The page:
Harvey Cox. Many Mansions: A Christian’s Encounter with Other Faiths. Boston: Beacon Press, 1988, 1992.
I first saw this book over ten years ago, when I was shelving books at Harvard Divinity School’s library. I was a conservative Christian at the time, and, upon seeing the book’s cover, I immediately dismissed it as one of these pluralistic sorts of works that claim there are many roads to God or heaven, whereas I believed that the Scriptures were clear that there is only one path to God and the good afterlife: belief in Jesus Christ. I did not read this book back then, but, after reading it now, I wonder how I would have responded to it had I read it back then. Surprisingly, even from my conservative Christian perspective at the time, I probably would have appreciated a lot of what Harvey Cox had to say.
This is particularly the case on the issue of interfaith dialogue. Cox laments that formal interfaith dialogue is often rather stale and boring. It usually includes the liberal adherents to religions while the more conservative voices are left out. It focuses on doctrines and rituals rather than people’s testimonies and stories. Moreover, according to Cox, Christian participants in the dialogue are often reluctant to bring up or to stress Jesus, fearing that would set up barriers, when the irony is that many people in non-Christian religions (including the Ayatollah Khomeini—-does that name ring any bells?) actually want to talk about Jesus. Cox also states that it is simplistic to construct interfaith dialogue in such a manner that it places Christians in one category and Hindus in another, for the fact is that there is diversity within Hinduism: some branches are intellectual, whereas others are more emotional, and a Hindu from a more emotional branch may identify more with a charismatic Christian than with a Hindu from a more intellectual branch. That would have intrigued my conservative Christian self, for I was interested in emotion and intellect in the area of religion: I looked to conservative Christianity to feed both my emotions and my intellect.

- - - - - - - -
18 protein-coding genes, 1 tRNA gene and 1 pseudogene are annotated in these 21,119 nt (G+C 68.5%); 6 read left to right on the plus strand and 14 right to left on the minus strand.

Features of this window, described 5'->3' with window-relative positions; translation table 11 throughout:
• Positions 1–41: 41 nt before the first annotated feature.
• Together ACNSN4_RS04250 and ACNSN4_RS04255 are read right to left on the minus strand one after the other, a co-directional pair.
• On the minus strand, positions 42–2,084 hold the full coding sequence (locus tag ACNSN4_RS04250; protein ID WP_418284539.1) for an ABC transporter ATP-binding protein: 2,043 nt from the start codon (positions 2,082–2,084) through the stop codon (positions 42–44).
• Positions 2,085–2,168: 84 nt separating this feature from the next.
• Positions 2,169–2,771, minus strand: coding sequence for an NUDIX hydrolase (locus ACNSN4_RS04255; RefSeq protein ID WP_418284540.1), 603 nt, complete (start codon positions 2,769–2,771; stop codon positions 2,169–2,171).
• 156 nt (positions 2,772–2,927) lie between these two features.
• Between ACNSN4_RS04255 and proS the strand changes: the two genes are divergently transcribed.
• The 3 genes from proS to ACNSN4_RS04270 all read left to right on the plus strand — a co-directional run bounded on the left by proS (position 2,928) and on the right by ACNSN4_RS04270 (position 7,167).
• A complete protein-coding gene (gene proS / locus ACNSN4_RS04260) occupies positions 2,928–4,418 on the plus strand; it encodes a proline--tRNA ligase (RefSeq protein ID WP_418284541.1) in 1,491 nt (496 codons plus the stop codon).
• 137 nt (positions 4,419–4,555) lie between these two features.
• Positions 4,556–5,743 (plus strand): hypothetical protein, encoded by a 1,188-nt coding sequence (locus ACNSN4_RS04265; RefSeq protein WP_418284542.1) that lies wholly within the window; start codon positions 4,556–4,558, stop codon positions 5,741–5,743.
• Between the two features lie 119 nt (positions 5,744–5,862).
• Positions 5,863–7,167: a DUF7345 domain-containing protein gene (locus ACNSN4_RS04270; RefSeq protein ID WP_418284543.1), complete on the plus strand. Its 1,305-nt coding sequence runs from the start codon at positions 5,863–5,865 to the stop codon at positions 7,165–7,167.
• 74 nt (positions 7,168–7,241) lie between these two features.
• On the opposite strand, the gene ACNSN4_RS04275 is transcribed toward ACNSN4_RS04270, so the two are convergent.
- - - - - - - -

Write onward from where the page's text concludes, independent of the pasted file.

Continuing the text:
Cox tells a lot of interesting stories and offers a number of profound insights, as he thoughtfully engages Islam, Hinduism, Buddhism, Judaism, Liberation Theology, Marxism, Freud, and the list goes on. I do not think that Cox successfully explains how one could bring conservative Christian voices into a constructive interfaith dialogue, however, but he does profile Christians who are rather conservative, ranging from a dispensationalist fundamentalist in Israel who baffled him immensely, to a well-read man in the Soviet Union who was very familiar with philosophy and finally settled on Russian Orthodoxy as the answer he was seeking. The latter may be open to dialogue, whereas the former may not be, at least not the constructive sort of dialogue that Harvey Cox probably promotes! Moreover, in the chapter on Judaism, Cox affirms his belief that Gentile Christians have been included in the commonwealth of Israel: Cox does not seem to think that Jews need to believe in Jesus to be saved, holding instead that Christianity is about the inclusion of Gentiles, not the exclusion of non-Christian Jews. I am rather skeptical about this being Paul’s position, but, whether it is or not, I still have a question: Can a Christian who believes that Jews need to believe in Jesus to be saved participate in a constructive dialogue with a non-Christian Jew, without sacrificing his or her beliefs? If so, how?